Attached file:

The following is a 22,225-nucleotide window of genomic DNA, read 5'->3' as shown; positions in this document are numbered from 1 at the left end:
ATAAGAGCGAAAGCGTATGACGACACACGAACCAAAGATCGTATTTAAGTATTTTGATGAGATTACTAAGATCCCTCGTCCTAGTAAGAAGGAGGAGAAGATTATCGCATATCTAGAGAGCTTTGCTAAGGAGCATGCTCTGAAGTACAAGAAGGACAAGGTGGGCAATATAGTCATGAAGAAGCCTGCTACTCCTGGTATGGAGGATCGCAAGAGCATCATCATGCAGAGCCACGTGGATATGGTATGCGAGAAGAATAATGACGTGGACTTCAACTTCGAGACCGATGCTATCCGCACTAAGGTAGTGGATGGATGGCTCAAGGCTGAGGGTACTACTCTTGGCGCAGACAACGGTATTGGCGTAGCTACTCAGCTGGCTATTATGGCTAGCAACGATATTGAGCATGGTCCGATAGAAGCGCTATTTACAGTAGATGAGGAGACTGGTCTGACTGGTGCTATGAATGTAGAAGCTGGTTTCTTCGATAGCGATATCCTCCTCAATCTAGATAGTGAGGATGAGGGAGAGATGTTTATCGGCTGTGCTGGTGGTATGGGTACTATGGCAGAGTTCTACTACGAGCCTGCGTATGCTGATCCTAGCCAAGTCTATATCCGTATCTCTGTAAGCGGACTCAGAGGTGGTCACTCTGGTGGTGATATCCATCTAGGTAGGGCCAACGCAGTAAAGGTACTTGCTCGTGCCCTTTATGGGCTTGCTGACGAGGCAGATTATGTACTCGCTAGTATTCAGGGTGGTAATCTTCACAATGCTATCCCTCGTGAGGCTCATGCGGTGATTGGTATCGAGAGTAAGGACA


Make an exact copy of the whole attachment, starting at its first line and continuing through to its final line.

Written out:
The following is a 22,225-nucleotide window of genomic DNA, read 5'->3' as shown; positions in this document are numbered from 1 at the left end:
ATAAGAGCGAAAGCGTATGACGACACACGAACCAAAGATCGTATTTAAGTATTTTGATGAGATTACTAAGATCCCTCGTCCTAGTAAGAAGGAGGAGAAGATTATCGCATATCTAGAGAGCTTTGCTAAGGAGCATGCTCTGAAGTACAAGAAGGACAAGGTGGGCAATATAGTCATGAAGAAGCCTGCTACTCCTGGTATGGAGGATCGCAAGAGCATCATCATGCAGAGCCACGTGGATATGGTATGCGAGAAGAATAATGACGTGGACTTCAACTTCGAGACCGATGCTATCCGCACTAAGGTAGTGGATGGATGGCTCAAGGCTGAGGGTACTACTCTTGGCGCAGACAACGGTATTGGCGTAGCTACTCAGCTGGCTATTATGGCTAGCAACGATATTGAGCATGGTCCGATAGAAGCGCTATTTACAGTAGATGAGGAGACTGGTCTGACTGGTGCTATGAATGTAGAAGCTGGTTTCTTCGATAGCGATATCCTCCTCAATCTAGATAGTGAGGATGAGGGAGAGATGTTTATCGGCTGTGCTGGTGGTATGGGTACTATGGCAGAGTTCTACTACGAGCCTGCGTATGCTGATCCTAGCCAAGTCTATATCCGTATCTCTGTAAGCGGACTCAGAGGTGGTCACTCTGGTGGTGATATCCATCTAGGTAGGGCCAACGCAGTAAAGGTACTTGCTCGTGCCCTTTATGGGCTTGCTGACGAGGCAGATTATGTACTCGCTAGTATTCAGGGTGGTAATCTTCACAATGCTATCCCTCGTGAGGCTCATGCGGTGATTGGTATCGAGAGTAAGGACA